207-688-8195 Professional Logging Contractors of the Northeast

SUMMIT TOWNSHIP – Recruiting is now underway for students in the 6th cohort of the Mechanized Logging Operations Program (MLOP), which is beginning its next 12-week class June 27 in the woods northeast of Old Town.

Students enrolled in the post-secondary training program will spend three months harvesting timber using sophisticated state-of-the-art machines like those they will encounter in the logging industry. The hands-on experience students gain operating equipment is something unavailable anywhere else in Maine and neighboring states and will prepare them for in-demand careers with logging contractors throughout the state of Maine.  A report released by the University of Southern Maine in 2019 documented that up to 2,000 positions in timber harvesting and trucking will be available in the next decade.  MLOP is one of the primary opportunities for new job seekers to enter the industry and earn more than $47,000 annually after completing a 12-week program.

This summer’s class will be the sixth since the program launched in 2017. Graduation for the class will be held September 15.

“There is no more affordable or efficient way to gain the experience and knowledge you need to begin a successful career as an equipment operator in the logging industry,” Dana Doran, Executive Director of the Professional Logging Contractors of Maine (PLC), said. “The Mechanized Logging Operations Program has a proven track record of achieving results and I would encourage any individual with an interest in a good-paying, exciting career in the Maine woods to consider it.”

The program, run out of NMCC, has been able to continue operating throughout the COVID-19 pandemic thanks to rigorous safety protocols and the outdoor nature of most of the training, which involves students operating equipment while communicating with instructors and other students via radios.

Tim Crowley, President of NMCC, said the program’s success stems from strong collaboration between the College, industry partners, and the Professional Logging Contractors of Maine, and is a model for how programs will be developed in the future. “It’s people working together, and this is the best example of its kind in the state of Maine,” Crowley said.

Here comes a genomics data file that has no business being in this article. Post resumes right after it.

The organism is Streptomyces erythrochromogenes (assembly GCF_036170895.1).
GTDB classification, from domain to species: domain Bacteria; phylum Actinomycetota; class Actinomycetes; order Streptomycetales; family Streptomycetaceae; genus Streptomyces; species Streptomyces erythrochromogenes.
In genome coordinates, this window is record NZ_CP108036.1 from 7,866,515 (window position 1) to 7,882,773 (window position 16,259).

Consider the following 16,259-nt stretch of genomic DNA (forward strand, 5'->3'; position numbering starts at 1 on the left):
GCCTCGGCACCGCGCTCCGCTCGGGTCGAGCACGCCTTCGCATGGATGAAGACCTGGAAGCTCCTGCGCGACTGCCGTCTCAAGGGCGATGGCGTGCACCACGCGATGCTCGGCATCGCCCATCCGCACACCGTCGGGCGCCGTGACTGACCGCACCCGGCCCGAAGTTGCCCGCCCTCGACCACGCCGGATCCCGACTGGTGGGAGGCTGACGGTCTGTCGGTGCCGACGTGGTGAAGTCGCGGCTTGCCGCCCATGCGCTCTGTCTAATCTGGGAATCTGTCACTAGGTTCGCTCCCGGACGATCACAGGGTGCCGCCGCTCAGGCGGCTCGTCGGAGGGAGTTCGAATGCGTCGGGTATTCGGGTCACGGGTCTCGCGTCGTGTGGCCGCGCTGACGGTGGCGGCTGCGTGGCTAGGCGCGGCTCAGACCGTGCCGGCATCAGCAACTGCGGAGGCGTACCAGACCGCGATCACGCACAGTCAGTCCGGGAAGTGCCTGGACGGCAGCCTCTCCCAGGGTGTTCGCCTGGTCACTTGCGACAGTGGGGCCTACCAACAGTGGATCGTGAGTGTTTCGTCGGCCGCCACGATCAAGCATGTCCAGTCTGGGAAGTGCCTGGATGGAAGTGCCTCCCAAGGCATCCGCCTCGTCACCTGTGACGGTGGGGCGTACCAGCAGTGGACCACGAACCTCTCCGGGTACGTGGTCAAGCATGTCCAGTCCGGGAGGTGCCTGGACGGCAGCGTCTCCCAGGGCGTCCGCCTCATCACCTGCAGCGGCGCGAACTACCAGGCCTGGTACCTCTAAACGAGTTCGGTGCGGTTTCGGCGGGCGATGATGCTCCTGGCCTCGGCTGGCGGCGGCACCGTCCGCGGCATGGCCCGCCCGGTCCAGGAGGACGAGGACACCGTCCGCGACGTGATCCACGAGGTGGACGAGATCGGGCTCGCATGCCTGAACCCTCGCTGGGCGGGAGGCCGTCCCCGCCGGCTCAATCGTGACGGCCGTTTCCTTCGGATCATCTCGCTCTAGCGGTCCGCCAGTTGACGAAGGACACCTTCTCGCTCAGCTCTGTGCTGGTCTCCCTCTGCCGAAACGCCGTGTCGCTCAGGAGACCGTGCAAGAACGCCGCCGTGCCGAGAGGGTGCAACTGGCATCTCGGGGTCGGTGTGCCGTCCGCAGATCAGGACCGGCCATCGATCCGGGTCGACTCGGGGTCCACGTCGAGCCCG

The program was jointly developed by the Professional Logging Contractors of Maine and NMCC with generous support from Milton CAT/CAT Forest Products, Nortrax Inc./John Deere, and other industry partners. With a strong emphasis on safety, students gain broad knowledge of the most common mechanical systems found in modern timber harvesting equipment, and an understanding of the variables of timber growth, tree species, and markets.

Supported by the Harold Alfond Center for the Advancement of Maine’s Workforce, students pay no tuition or fees and the program provides all required personal protective equipment (PPE).

While the logging industry has seen some contraction in recent years, the demand for skilled operators of the feller bunchers, harvesters, grapple skidders, forwarders, delimbers, and other mechanized logging equipment that now harvests more than 95 percent of all timber in Maine is strong. Many current operators are reaching retirement age and the steep costs of training new operators is driving up demand and wages. Mechanized logging operators are among the highest paid members of the logging workforce.

Anyone with an interest in the program should contact Leah Buck at Northern Maine Community College at 207-768-2768. Information may be found online at https://www.nmcc.edu/industry-customized-training/mechanized-forest-operations/

Additional information including videos on the program may be found on the PLC website at https://maineloggers.com/mechanized-logging-operations-program/